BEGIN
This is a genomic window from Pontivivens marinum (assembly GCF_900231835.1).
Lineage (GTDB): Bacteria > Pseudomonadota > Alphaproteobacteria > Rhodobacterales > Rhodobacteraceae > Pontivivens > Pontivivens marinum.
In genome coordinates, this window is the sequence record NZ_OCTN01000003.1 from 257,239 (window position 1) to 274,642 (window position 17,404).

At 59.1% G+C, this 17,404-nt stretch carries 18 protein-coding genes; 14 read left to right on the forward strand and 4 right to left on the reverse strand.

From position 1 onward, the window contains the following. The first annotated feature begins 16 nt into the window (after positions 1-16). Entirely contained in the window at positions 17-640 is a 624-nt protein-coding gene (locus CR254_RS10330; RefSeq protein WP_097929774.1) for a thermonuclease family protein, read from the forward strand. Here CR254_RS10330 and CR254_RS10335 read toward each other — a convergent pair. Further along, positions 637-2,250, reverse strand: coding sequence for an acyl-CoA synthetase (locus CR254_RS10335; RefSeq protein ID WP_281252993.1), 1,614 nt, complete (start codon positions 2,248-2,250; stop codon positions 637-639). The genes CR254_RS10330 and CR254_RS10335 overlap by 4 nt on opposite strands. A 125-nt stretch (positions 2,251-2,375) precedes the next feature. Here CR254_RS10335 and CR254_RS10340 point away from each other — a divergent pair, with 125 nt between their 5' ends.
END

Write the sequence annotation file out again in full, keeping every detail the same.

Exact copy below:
This is a genomic window from Pontivivens marinum (assembly GCF_900231835.1).
Lineage (GTDB): Bacteria > Pseudomonadota > Alphaproteobacteria > Rhodobacterales > Rhodobacteraceae > Pontivivens > Pontivivens marinum.
In genome coordinates, this window is the sequence record NZ_OCTN01000003.1 from 257,239 (window position 1) to 274,642 (window position 17,404).

At 59.1% G+C, this 17,404-nt stretch carries 18 protein-coding genes; 14 read left to right on the forward strand and 4 right to left on the reverse strand.

From position 1 onward, the window contains the following. The first annotated feature begins 16 nt into the window (after positions 1-16). Entirely contained in the window at positions 17-640 is a 624-nt protein-coding gene (locus CR254_RS10330; RefSeq protein WP_097929774.1) for a thermonuclease family protein, read from the forward strand. Here CR254_RS10330 and CR254_RS10335 read toward each other — a convergent pair. Further along, positions 637-2,250, reverse strand: coding sequence for an acyl-CoA synthetase (locus CR254_RS10335; RefSeq protein ID WP_281252993.1), 1,614 nt, complete (start codon positions 2,248-2,250; stop codon positions 637-639). The genes CR254_RS10330 and CR254_RS10335 overlap by 4 nt on opposite strands. A 125-nt stretch (positions 2,251-2,375) precedes the next feature. Here CR254_RS10335 and CR254_RS10340 point away from each other — a divergent pair, with 125 nt between their 5' ends.